[Resource Topic] 2023/1308: How to Recover a Cryptographic Secret From the Cloud

Welcome to the resource topic for 2023/1308

How to Recover a Cryptographic Secret From the Cloud

Authors: Chris Orsini, Alessandra Scafuro, Tanner Verber


Clouds have replaced local backup systems due to their stronger reliability and availability guarantees compared to local machines, which are prone to hardware/software failure or can be stolen or lost, especially in the case of portable devices

In recent years, some digital assets are managed solely through the knowledge of cryptographic secrets (e.g., cryptocurrency, encrypted datasets), whose loss results in the permanent loss of the digital asset. Since the security of such systems relies on the assumption that the cryptographic key remains secret, a secret owner Alice cannot simply store a backup copy of such secret on the cloud, since this corresponds to giving away her ownership over the digital assets. Thus Alice must rely on her personal machines to maintain these secrets.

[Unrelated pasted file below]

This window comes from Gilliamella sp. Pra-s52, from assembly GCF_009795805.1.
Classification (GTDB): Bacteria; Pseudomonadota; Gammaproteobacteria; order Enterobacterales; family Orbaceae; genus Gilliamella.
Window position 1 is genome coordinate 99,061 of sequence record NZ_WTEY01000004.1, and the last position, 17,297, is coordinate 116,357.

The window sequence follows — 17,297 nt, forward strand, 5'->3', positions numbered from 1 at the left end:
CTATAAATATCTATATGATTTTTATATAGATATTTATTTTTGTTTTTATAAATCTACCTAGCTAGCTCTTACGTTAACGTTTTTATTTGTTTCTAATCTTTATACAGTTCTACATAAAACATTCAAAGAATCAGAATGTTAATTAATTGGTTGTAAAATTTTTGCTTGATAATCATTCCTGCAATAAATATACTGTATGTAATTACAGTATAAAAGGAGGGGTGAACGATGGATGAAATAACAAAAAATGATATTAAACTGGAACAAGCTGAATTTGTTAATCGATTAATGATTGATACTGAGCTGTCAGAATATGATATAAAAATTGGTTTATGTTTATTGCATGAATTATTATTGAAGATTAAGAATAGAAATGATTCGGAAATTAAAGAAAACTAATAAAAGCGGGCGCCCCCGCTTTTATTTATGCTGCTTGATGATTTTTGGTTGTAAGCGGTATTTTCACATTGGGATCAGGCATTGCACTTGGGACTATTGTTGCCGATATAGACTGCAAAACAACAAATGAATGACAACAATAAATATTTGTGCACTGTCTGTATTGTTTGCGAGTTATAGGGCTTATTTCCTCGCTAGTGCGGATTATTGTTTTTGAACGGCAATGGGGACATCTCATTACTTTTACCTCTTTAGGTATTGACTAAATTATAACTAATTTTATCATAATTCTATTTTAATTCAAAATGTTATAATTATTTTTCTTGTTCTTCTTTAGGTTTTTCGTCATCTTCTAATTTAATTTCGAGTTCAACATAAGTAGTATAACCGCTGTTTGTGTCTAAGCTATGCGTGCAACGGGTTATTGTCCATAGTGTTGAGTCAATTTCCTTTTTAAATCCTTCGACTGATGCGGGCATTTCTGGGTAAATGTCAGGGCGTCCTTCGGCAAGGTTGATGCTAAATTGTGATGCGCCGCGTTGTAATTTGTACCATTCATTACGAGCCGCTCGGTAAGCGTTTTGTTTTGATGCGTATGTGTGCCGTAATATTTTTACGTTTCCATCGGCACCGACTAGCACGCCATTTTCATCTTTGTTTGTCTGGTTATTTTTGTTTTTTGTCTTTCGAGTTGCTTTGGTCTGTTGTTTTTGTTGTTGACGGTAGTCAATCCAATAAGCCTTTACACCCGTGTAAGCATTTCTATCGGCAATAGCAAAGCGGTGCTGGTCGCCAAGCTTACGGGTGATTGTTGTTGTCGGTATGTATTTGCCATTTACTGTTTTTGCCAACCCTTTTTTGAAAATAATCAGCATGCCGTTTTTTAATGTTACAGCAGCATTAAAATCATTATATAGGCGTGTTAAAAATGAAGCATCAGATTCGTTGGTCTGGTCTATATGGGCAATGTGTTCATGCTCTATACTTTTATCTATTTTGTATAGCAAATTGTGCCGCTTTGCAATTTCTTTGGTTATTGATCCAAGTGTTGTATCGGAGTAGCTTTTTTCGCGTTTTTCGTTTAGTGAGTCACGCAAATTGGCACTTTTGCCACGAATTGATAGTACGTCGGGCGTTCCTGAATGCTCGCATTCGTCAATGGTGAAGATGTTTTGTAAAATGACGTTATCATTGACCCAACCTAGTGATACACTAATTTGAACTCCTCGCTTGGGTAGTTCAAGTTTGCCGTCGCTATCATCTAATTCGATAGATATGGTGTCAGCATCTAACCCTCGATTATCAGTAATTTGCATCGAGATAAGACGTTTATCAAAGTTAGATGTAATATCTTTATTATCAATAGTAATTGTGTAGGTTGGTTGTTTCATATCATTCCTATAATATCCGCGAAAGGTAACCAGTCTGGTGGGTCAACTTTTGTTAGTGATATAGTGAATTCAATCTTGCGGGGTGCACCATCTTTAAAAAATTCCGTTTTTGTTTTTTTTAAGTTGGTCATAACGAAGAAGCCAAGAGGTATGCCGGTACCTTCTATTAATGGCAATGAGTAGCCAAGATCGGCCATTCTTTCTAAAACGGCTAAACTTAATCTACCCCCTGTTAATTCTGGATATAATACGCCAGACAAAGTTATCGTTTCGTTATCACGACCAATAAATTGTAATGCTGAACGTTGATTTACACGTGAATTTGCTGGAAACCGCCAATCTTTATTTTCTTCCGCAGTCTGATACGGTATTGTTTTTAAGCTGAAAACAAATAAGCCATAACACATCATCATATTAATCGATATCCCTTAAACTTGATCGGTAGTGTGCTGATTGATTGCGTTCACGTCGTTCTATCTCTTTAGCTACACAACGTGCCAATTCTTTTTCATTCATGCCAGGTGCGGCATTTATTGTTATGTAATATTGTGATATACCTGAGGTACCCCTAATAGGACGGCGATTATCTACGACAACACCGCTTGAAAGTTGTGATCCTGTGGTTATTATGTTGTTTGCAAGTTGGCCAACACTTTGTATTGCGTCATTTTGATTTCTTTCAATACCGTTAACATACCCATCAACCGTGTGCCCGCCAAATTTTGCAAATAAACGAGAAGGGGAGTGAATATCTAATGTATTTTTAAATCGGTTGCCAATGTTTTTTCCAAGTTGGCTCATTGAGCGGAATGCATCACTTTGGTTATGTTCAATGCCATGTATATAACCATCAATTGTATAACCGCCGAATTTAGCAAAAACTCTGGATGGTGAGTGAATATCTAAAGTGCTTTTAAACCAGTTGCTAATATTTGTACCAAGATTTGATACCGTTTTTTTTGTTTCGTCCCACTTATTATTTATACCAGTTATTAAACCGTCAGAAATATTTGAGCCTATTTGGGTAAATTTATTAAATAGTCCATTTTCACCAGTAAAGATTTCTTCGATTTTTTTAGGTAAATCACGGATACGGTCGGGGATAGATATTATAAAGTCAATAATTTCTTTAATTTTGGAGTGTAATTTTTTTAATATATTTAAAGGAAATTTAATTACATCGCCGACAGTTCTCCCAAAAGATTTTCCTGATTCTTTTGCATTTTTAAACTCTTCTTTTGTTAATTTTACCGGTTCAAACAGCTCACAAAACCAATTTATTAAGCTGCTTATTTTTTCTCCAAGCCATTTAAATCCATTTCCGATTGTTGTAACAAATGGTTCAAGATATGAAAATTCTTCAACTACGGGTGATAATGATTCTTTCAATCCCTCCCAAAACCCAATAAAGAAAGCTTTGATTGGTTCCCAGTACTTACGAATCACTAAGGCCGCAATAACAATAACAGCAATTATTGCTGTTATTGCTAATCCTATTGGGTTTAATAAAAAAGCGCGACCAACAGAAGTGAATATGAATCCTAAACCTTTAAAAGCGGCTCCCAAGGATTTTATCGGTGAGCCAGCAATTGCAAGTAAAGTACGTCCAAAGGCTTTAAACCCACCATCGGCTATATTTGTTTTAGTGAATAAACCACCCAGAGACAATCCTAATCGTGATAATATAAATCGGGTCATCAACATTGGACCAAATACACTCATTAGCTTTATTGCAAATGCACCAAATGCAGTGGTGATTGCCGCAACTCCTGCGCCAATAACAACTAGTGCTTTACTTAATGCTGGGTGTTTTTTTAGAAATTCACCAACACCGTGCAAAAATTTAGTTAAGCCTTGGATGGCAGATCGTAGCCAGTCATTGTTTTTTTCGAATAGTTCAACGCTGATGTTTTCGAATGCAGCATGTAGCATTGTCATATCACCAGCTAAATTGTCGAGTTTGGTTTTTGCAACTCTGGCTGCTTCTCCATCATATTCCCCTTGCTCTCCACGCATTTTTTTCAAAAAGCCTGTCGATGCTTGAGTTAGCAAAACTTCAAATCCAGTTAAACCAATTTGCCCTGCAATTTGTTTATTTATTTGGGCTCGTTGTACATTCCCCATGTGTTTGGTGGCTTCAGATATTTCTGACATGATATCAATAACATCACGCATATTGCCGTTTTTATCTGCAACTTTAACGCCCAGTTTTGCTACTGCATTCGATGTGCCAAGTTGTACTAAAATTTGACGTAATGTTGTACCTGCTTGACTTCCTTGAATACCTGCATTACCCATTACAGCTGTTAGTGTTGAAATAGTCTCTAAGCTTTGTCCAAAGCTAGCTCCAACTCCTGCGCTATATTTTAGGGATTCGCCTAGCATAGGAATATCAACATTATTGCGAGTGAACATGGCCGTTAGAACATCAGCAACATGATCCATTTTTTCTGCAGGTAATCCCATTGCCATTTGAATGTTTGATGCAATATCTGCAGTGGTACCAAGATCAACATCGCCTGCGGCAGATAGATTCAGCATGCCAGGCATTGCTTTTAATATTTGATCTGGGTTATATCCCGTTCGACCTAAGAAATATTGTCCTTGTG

Is it possible to obtain the best of the two worlds, where Alice benefits from the convenience of storing a backup copy of her cryptographic secrets on the cloud such that she can recover them even when she loses her devices and forgets all credentials, while at the same time retaining full ownership of her secrets?

In this paper, we show that this is indeed possible, by revisiting and expanding the concept of Break-glass Encryption pioneered by Scafuro [PKC19].

We provide a secret-recovery mechanism where confidentiality is always guaranteed when Alice has not lost her credentials, even in the presence of a malicious cloud and users ([PKC19] only guarantees that a violation of confidentiality will be {\em detected}, not prevented). Recoverability is achieved in most circumstances.

We design and prove security of a credential-less authentication mechanism, that enables Alice to access her secret, without remembering any credentials. This tool was assumed in [PKC19] but not implemented. We redesign the storage mechanism on the cloud side so that the cloud needs to perform no operations during the storage phase. This is in contrast with [PKC19] where the cloud must re-encrypt the stored file continuously with the help of a secure enclave (regardless of whether a recovery procedure will happen).

Our protocols are proved secure in the Universal Composition framework.

ePrint: https://eprint.iacr.org/2023/1308

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